Normally at this time on a Wednesday I'm over at CARA's taking part in her weekly meme, FreeVerse but this week I've decided on visiting AINE at The Evolving Spirit who also has a weekly meme - Inspirational Women Wednesday.
I was doing some research for another post about the PDSA - People's Dispensary For Sick Animals - where I discovered that the founder was a woman.
"A woman, so what?" I hear you say but MARIA DICKIN (pictured below) was no ordinary women - bright, confident and independent minded, it could be argued that she was a woman way ahead of her time.Born in London in 1890, Maria, the eldest of eight children, was the daughter of a church minister and his wife.
Not afraid to speak her mind and determined to supplement her family's meagre income, Maria decided to take a job - something not expected of women of her class at that time.
Then, married at 28, Maria, in need of personal fulfillment, decided on social work, where visiting the poor of London's East End, she was appalled at not only their poverty but also at the sight of the unbearable suffering of animals.
Unprepared by her Victorian upbringing for these sights, in 1917 Maria opened the first 'dispensary' for sick and injured animals in a Whitechapel basement where, whilst the world was still at war, she worked to improve, free of charge to those in need, the dreadful state of animal health.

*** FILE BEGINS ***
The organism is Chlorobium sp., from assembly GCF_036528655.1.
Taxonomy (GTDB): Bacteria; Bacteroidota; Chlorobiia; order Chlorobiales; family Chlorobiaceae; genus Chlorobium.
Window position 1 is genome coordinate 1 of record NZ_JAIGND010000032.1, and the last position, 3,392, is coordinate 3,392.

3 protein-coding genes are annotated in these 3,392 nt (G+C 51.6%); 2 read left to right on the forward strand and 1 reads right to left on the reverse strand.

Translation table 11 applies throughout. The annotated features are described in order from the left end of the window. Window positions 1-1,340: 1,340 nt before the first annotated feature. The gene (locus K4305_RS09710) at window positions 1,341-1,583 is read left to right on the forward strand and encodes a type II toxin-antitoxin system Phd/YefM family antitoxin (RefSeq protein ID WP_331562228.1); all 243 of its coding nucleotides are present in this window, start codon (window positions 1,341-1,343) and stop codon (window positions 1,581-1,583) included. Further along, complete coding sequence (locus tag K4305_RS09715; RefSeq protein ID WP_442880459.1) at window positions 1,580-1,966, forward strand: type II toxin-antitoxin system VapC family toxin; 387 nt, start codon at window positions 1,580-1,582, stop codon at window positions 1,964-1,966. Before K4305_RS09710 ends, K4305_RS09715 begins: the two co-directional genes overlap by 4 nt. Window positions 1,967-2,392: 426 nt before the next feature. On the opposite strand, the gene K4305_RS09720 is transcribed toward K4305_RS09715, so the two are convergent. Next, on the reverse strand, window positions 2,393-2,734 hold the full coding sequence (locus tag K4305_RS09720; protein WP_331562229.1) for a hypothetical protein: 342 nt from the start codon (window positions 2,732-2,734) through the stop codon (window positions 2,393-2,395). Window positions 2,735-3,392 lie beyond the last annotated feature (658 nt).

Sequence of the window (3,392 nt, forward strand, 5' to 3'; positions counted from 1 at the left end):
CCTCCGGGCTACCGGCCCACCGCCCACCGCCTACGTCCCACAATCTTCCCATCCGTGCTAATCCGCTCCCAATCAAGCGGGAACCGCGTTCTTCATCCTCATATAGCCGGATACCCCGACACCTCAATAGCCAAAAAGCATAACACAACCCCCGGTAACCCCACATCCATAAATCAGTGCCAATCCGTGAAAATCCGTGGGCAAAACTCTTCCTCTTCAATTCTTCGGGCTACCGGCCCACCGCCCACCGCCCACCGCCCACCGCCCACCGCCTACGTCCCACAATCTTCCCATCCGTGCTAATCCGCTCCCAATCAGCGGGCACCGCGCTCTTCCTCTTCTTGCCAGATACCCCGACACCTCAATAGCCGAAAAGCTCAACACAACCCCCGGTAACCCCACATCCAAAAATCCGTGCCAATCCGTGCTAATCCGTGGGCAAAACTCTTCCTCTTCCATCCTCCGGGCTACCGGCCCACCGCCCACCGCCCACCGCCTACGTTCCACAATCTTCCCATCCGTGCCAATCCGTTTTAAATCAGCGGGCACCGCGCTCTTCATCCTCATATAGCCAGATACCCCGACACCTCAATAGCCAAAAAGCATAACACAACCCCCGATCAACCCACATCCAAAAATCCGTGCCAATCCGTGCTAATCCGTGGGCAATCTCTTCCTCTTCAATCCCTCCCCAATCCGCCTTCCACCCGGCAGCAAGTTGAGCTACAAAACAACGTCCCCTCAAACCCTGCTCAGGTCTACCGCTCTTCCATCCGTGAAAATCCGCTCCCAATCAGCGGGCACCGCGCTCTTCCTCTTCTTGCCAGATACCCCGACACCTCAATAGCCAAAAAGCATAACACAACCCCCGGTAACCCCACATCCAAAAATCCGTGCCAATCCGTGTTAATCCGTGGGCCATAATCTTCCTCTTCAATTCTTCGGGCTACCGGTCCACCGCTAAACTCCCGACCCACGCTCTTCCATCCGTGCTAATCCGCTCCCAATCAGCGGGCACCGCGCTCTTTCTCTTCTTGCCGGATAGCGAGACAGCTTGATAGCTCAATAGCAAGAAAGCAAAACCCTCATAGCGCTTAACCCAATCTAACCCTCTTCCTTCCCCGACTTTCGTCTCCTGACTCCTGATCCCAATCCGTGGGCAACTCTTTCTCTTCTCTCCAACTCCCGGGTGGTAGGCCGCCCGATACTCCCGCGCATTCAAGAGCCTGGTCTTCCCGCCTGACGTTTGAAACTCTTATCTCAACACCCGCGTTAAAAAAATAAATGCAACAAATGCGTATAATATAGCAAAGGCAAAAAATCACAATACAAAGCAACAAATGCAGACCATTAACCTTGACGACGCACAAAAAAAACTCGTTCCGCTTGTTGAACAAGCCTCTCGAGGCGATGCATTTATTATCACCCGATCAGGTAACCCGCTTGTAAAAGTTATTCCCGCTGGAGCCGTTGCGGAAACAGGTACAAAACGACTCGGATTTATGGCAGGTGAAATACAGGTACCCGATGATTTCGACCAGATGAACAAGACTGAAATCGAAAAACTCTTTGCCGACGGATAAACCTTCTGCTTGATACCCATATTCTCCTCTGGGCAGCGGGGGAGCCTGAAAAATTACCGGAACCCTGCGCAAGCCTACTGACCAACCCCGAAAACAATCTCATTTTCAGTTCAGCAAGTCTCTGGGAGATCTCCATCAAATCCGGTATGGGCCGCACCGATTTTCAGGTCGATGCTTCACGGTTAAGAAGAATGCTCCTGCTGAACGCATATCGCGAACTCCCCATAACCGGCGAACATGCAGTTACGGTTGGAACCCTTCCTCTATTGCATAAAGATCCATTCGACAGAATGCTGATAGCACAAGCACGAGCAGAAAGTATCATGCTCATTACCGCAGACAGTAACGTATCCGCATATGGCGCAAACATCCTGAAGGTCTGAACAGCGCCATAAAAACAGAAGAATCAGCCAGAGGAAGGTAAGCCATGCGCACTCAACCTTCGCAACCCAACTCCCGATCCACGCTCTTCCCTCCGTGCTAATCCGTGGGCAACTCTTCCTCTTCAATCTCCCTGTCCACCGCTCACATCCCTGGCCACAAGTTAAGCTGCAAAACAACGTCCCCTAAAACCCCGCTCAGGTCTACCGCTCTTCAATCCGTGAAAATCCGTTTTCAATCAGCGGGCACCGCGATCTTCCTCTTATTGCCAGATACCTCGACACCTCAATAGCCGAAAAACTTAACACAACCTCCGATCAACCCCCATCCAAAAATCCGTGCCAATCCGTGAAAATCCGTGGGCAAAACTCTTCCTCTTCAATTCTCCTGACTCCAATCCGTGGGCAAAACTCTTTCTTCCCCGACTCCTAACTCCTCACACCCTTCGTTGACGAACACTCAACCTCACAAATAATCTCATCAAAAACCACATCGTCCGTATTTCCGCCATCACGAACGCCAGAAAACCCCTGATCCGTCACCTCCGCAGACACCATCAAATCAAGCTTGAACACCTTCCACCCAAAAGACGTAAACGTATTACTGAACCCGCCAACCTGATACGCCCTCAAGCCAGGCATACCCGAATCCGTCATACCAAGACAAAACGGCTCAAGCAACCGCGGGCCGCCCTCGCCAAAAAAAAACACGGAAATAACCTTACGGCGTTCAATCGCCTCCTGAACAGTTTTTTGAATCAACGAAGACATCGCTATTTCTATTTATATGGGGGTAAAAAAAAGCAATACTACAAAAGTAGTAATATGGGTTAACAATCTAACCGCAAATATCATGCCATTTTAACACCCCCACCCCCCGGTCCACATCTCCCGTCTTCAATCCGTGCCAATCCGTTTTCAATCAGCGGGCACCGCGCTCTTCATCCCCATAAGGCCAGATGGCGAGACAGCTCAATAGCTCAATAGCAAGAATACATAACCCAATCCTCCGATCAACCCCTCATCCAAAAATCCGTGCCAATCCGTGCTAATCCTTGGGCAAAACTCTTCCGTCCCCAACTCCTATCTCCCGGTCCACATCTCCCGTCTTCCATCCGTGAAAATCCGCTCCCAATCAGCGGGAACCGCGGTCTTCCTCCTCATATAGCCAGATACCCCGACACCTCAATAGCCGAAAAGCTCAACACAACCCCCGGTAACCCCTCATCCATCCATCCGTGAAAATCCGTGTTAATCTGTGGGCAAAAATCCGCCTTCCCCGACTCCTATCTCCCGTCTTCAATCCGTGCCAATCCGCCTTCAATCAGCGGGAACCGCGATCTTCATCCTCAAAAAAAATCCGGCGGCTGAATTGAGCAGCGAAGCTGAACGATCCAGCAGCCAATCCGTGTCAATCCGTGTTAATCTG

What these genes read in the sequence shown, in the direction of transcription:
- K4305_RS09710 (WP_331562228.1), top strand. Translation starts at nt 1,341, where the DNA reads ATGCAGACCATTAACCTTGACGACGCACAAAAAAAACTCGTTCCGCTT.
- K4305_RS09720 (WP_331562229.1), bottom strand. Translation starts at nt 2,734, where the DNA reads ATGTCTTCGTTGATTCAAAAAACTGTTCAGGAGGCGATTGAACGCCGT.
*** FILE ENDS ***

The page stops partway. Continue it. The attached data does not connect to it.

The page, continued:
Despite much scepticism, particularly from the male dominated College Of Veterinary Surgeons (RCVS), this dispensary became a huge success and Maria soon found herself having to move to larger premises. But with this success came further attention until Maria found herself forced to write to the Royal College -
'If you are so concerned about proper treatment of the sick animals of the poor, open your own dispensaries ... Show owners how to care for their animals in sickness and health. Do the same work that we are doing. Instead of spending your energy and time hindering us, spend it dealing with this mass misery.'
Yes indeed, what a woman! Intelligent and witty, she possessed all the trimmings of a 'society' wife often giving dinner parties for high profile personalities from the world of commerce, politics and the legal profession and yet at the same time not afraid to stand up for her beliefs, get her hands dirty and take on the might of a largely patriarchal society.